Two war protests well-attended, peaceful
September 10-11, 2005
Brunswick, Sept. 10, 2005 - The first one, a march from the Brunswick village green to the main gate of the Brunswick Naval Air Station in advance of the Blue Angels Air Show, was sponsored by Maine Veterans for Peace and several other peace organizations. About 350 of us stepped off in a line, carrying signs, banners, puppets, and peace signs.
Leading the procession was a sobering procession of large, 3' x 8' silk-screened panels, each panel bearing the imprints of dozens of flag-draped coffins, with the name of a fallen military man or woman carefully penned in underneath each coffin imprint.
With now nearly 1,900 of our good military men and women lost in Iraq, the panels were many and the procession long. I helped carry the first panel, with Kathy Kelly, from Voices in the Wilderness and a scheduled speaker for the event, at the other end of the supporting bamboo pole as we walked in single file along the miles of road and sidewalk to the main gate of the base.
Outside the main gate, the crowd heard several speakers, including Doug Rawlings, president of Maine Veterans for Peace, Bruce Gagnon, Mary Beth Sullivan, and a few others whose names I did not catch. Two vocalists added piercing and soulful songs to the event.
Kathy Kelly, who has visited Iraq several times, spoke of the human cost to the Iraqis, the bombs which have been killing and maiming people who had done nothing to bring the U.S. venom down upon them.
Doug Rawlings spoke about being a veteran in an unnecessary war, in his case the Vietnam War. Excerpt:
"...We are threatening to the warmongers in this country because we speak from the ground truth of war: many of us have been to war, all of us have served in the military, and we can see through their smoke screens. We have become the watch dogs of the military, the hound dogs, and we're as tough as junkyard dogs: we will not let go until this country is freed from the military's stranglehold on the true American way of life. Our message will not waiver:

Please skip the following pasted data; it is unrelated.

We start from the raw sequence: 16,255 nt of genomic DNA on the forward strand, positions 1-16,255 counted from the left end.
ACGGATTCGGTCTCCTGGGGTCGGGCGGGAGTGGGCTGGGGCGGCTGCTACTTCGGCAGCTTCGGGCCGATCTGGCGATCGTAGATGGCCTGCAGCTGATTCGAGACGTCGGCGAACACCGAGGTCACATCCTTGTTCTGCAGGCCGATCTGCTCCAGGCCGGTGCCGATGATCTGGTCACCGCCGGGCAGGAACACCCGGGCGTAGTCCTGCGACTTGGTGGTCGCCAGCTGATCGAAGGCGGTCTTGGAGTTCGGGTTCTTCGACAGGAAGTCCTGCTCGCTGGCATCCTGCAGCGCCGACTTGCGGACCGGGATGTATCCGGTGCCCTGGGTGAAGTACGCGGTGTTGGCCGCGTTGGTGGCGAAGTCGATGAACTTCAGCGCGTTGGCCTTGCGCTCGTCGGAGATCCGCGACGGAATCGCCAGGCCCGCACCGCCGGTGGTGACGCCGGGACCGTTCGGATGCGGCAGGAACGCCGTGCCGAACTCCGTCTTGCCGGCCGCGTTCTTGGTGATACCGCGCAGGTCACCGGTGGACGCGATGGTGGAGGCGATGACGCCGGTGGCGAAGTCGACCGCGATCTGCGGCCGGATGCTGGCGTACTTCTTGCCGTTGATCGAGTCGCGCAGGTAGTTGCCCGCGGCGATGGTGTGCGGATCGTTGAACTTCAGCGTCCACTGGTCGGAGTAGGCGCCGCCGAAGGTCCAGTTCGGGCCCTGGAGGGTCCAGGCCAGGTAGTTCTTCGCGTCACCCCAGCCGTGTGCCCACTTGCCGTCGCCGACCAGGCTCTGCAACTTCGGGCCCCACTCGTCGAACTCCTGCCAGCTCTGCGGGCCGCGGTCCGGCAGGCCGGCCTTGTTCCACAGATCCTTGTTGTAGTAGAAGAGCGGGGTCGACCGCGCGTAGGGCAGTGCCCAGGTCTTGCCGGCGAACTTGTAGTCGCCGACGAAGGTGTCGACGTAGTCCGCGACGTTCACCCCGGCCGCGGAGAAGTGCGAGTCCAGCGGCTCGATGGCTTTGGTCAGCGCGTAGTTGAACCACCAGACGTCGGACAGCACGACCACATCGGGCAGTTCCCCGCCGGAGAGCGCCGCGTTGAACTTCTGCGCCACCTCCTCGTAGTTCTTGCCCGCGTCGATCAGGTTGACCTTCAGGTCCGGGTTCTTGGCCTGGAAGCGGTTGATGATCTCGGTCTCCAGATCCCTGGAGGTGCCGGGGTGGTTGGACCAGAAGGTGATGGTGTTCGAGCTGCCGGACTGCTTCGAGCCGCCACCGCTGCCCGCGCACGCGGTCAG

No more war! Stop the war in Iraq! Bring the troops home now!"
The full text of Doug's speech is posted here.
Bangor, Sept. 11, 2005 - I joined about 100 others protesting the Iraq War in a "Chain of Concern.
After hearing a few words from Doug Allen and others, and a singer accompanied by a cello, people with homemade signs stood for about an hour along Route 2 between Eastern Maine Medical Center and Mt. Hope Cemetery.
I was pleased to see that about a third of the cars who drove by on that busy street gave us signs of encouragement, in waves, honks or flashes of peace signs.
That event was sponsored by the Peace and Justice Center of Eastern Maine.
September 9, 2005 - Press Advisory: Democratic candidate for U.S. Senate in 2006 Jean Hay Bright of Dixmont, Maine will be participating in two anti-Iraq war events this weekend (Sept. 10-11)
Sept. 10, 2005 - 9 am - Jean Hay Bright will join Maine Veterans for Peace and other major peace and justice groups in a march from the Brunswick Mall to the main gate of the Brunswick Naval Air Station, where the Navy's "Blue Angels" Air Show is being held this weekend.
Hay Bright, who has made her opposition to the Iraq War a key focus in her 2006 bid for the U.S. Senate, said that while it is essential for the U.S. government to "provide for the common defense," the air show is both inappropriate and a totally unnecessary use of taxpayer money.
Co-sponsoring the protest march are Pax Christi Maine, PeaceWorks, Maine WILPF, Peace Action Maine, Smilin' Trees Disarmament Farm, Global Network Against Weapons & Nuclear Power in Space, Maine Coalition for Peace & Justice, Island Peace & Justice, Witness for Peace, Peace & Justice Center of Eastern Maine, Peninsula Peace & Justice, Winthrop Area People for Peace, Waldo County Peace & Justice. Also joining the march will be Kathy Kelly, founder of Voices in the Wilderness.
"The circus atmosphere around the air show, during which military pilots, flying incredibly expensive military aircraft, perform dangerous and unnecessary video-game-style stunts, is inappropriate in view of the ongoing war in Iraq. War is serious business. Dropping bombs on civilian targets in a sovereign country we invaded unprovoked is not something to celebrate or to mock-demonstrate.
"The use of these planes and the military facilities to put on this show of force is also an incredibly expensive taxpayer-funded public relations ploy in this time of massive budget deficits and the additional billions of dollars we must spend as a nation to deal with the horrible devastation wrought by Hurricane Katrina."
Sept. 11, 2005 - 12 noon to 1 pm - Jean Hay Bright will join others protesting the Iraq War in a "Chain of Concern" in Bangor along Route 2 between Eastern Maine Medical Center and Mt. Hope Cemetery. The event is sponsored by the Peace and Justice Center of Eastern Maine.